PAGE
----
Recently, I figured out the truth about how I stay trapped in my infatuation. Anytime I go into a tailspin, I think it's with two disparate hopes. One, that he'll say, "Look, it's not like that for me. We're never going to happen and not just because of our situation. We have to cut each other loose." Or, two, that he'll reassure me in some way that buoys my heart.

And when I write him, prodding in a way for him to shut the door for good, it's always with the knowledge that he will reassure me, to keep me around for another day.

There it is, by the way, the reason you're reading: The person you love (or think you love) is a narcissist if you know you can reach out — in anger, confusion, sadness, whatever — and know they will somehow say, "No baby, that's not it at all."

You can and should read about the other signs; it might help. But if time and again, you feel lousy and forgotten and, time and again, you know you can be told that's not the case at all, they are a narcissist. Maybe not the outright worst of the bunch, but torturing you in a way all the same.

I realize this is a cruelty made worse because it makes you feel like you're in the wrong. It makes you think, "I shouldn't have even asked. I'm wasting their time. I'm acting needy. I'm doubting their affection."

But sorry (and I say this to myself, too): Doubting is natural in plenty of healthy relationships but if it's a theme in yours, you're not with the right person. No one should keep you wondering if you're worth the effort.

So if you reach out and they say, "Oh, baby, you know how much you mean to me" (in whatever terms suit them) and you buy it, and if a few weeks or months later, you're again noticing they're barely in your life enough to know what you do each day, or even each week, each month, you have to ask yourself, "Am I enjoying this?"

Stop believing in them on the off-chance that it's as real for them as it is for you, no matter what they say. If you feel unloved and unvalued, stop thinking, "He does like me, he does value me, what if I'm wrong about him and he does care about me the most and those magical first blushes of love and romance were all true?"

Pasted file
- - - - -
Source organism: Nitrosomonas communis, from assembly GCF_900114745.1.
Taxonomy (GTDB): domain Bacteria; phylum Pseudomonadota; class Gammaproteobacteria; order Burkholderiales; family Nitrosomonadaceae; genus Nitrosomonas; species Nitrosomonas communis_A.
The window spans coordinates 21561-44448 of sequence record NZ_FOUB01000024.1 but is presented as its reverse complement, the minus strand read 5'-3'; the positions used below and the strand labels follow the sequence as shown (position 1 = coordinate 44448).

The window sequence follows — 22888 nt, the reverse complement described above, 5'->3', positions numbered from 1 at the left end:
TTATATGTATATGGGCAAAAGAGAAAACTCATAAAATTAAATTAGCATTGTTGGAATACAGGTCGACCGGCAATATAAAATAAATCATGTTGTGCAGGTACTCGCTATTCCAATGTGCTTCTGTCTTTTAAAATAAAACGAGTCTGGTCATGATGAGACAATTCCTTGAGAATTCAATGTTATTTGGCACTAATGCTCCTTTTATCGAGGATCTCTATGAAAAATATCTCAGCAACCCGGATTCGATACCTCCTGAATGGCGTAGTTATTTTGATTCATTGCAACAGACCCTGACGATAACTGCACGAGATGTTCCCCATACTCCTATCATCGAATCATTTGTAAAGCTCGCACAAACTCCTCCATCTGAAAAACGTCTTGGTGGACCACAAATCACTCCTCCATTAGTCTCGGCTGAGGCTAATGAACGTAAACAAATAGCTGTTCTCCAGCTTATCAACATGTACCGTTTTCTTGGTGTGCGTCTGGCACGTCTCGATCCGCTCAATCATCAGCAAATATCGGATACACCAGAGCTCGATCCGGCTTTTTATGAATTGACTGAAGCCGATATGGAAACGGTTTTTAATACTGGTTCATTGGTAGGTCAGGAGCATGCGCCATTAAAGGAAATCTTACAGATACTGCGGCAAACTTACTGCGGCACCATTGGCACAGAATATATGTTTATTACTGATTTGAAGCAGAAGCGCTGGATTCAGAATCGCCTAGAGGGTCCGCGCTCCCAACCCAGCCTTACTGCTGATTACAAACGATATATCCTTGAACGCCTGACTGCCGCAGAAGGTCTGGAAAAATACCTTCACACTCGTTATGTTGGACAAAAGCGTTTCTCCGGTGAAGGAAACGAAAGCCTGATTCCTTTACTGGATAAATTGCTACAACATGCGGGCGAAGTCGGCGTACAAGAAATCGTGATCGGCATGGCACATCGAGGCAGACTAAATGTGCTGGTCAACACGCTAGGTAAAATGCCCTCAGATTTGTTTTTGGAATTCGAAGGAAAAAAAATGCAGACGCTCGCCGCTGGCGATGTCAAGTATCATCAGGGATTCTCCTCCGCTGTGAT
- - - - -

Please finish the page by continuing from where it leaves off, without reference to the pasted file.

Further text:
Stop reaching out knowing he'll make you feel it again. It's a drug and you're looking for a fix.

When you're down low in despair and know you can get the hit that gives you a high, you're in love with a narcissist. Maybe they sound nice and they say the right things and tell you you're still special even as you wonder how many other people they say it to. It's not his fault he's like this, you think. He's hardly a monster. But it feels monstrous.

The only way to end the cycle, I'm afraid, is to go no contact. Cease all communication. Block them on social media. Change your email address or your phone number. Avoid places where you might bump into them. And don't reach out for the hit of reassurance you know they can offer.

Or you can weather the storm of their whether-ness, and cling tight to all those fragile what-ifs, and get drunk on the trickles of the attention they do give, and hung over when there's nothing left to drink.

I apologize for mixing substance metaphors but it's important I get through to you, whatever your potion.

So last time: if you find yourself going around to the back of the bar to tap them on the shoulder and say, hey, sh*tty bartender, do you have anything left for me to sip because you know they'll manage to at least pour you a shot...

Well, you've got a drinking problem and a glass permanently half-empty. Cut them loose if you ever want to feel free again. Find a bar where you're the only customer and a bartender who's happiest serving only you. Get drunk on real love.